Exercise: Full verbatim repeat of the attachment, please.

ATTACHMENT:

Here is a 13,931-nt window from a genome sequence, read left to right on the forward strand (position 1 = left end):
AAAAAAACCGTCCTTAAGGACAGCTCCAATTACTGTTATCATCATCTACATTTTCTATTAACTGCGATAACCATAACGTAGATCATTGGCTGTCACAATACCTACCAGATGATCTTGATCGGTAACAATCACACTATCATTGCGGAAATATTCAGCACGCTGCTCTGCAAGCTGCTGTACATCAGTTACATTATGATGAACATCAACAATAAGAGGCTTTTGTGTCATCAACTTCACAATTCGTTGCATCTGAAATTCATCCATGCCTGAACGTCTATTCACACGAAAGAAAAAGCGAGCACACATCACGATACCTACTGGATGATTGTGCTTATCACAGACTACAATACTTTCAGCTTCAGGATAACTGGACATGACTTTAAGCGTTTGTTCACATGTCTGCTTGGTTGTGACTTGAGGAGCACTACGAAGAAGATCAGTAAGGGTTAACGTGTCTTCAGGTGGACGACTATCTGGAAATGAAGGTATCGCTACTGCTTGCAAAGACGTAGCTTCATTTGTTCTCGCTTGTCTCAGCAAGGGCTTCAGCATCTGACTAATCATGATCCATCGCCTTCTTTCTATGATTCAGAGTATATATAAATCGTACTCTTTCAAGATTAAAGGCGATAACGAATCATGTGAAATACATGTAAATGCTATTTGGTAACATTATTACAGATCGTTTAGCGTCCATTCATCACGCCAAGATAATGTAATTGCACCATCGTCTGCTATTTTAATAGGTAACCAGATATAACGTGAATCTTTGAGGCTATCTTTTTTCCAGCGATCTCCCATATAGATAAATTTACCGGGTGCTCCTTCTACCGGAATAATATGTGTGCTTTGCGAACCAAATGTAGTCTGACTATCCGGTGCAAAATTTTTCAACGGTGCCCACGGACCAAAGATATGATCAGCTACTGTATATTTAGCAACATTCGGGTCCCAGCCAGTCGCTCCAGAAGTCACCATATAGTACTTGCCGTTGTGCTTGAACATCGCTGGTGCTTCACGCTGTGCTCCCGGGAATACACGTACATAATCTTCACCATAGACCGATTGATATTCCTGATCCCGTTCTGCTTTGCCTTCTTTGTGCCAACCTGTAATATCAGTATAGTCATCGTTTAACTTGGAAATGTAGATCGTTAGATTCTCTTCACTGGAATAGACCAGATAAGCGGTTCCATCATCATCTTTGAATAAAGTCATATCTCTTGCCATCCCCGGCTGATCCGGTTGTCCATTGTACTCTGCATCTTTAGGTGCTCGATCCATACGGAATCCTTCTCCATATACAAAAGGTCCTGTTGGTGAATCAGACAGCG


Here is a 13,931-nt window from a genome sequence, read left to right on the forward strand (position 1 = left end):
AAAAAAACCGTCCTTAAGGACAGCTCCAATTACTGTTATCATCATCTACATTTTCTATTAACTGCGATAACCATAACGTAGATCATTGGCTGTCACAATACCTACCAGATGATCTTGATCGGTAACAATCACACTATCATTGCGGAAATATTCAGCACGCTGCTCTGCAAGCTGCTGTACATCAGTTACATTATGATGAACATCAACAATAAGAGGCTTTTGTGTCATCAACTTCACAATTCGTTGCATCTGAAATTCATCCATGCCTGAACGTCTATTCACACGAAAGAAAAAGCGAGCACACATCACGATACCTACTGGATGATTGTGCTTATCACAGACTACAATACTTTCAGCTTCAGGATAACTGGACATGACTTTAAGCGTTTGTTCACATGTCTGCTTGGTTGTGACTTGAGGAGCACTACGAAGAAGATCAGTAAGGGTTAACGTGTCTTCAGGTGGACGACTATCTGGAAATGAAGGTATCGCTACTGCTTGCAAAGACGTAGCTTCATTTGTTCTCGCTTGTCTCAGCAAGGGCTTCAGCATCTGACTAATCATGATCCATCGCCTTCTTTCTATGATTCAGAGTATATATAAATCGTACTCTTTCAAGATTAAAGGCGATAACGAATCATGTGAAATACATGTAAATGCTATTTGGTAACATTATTACAGATCGTTTAGCGTCCATTCATCACGCCAAGATAATGTAATTGCACCATCGTCTGCTATTTTAATAGGTAACCAGATATAACGTGAATCTTTGAGGCTATCTTTTTTCCAGCGATCTCCCATATAGATAAATTTACCGGGTGCTCCTTCTACCGGAATAATATGTGTGCTTTGCGAACCAAATGTAGTCTGACTATCCGGTGCAAAATTTTTCAACGGTGCCCACGGACCAAAGATATGATCAGCTACTGTATATTTAGCAACATTCGGGTCCCAGCCAGTCGCTCCAGAAGTCACCATATAGTACTTGCCGTTGTGCTTGAACATCGCTGGTGCTTCACGCTGTGCTCCCGGGAATACACGTACATAATCTTCACCATAGACCGATTGATATTCCTGATCCCGTTCTGCTTTGCCTTCTTTGTGCCAACCTGTAATATCAGTATAGTCATCGTTTAACTTGGAAATGTAGATCGTTAGATTCTCTTCACTGGAATAGACCAGATAAGCGGTTCCATCATCATCTTTGAATAAAGTCATATCTCTTGCCATCCCCGGCTGATCCGGTTGTCCATTGTACTCTGCATCTTTAGGTGCTCGATCCATACGGAATCCTTCTCCATATACAAAAGGTCCTGTTGGTGAATCAGACAGCG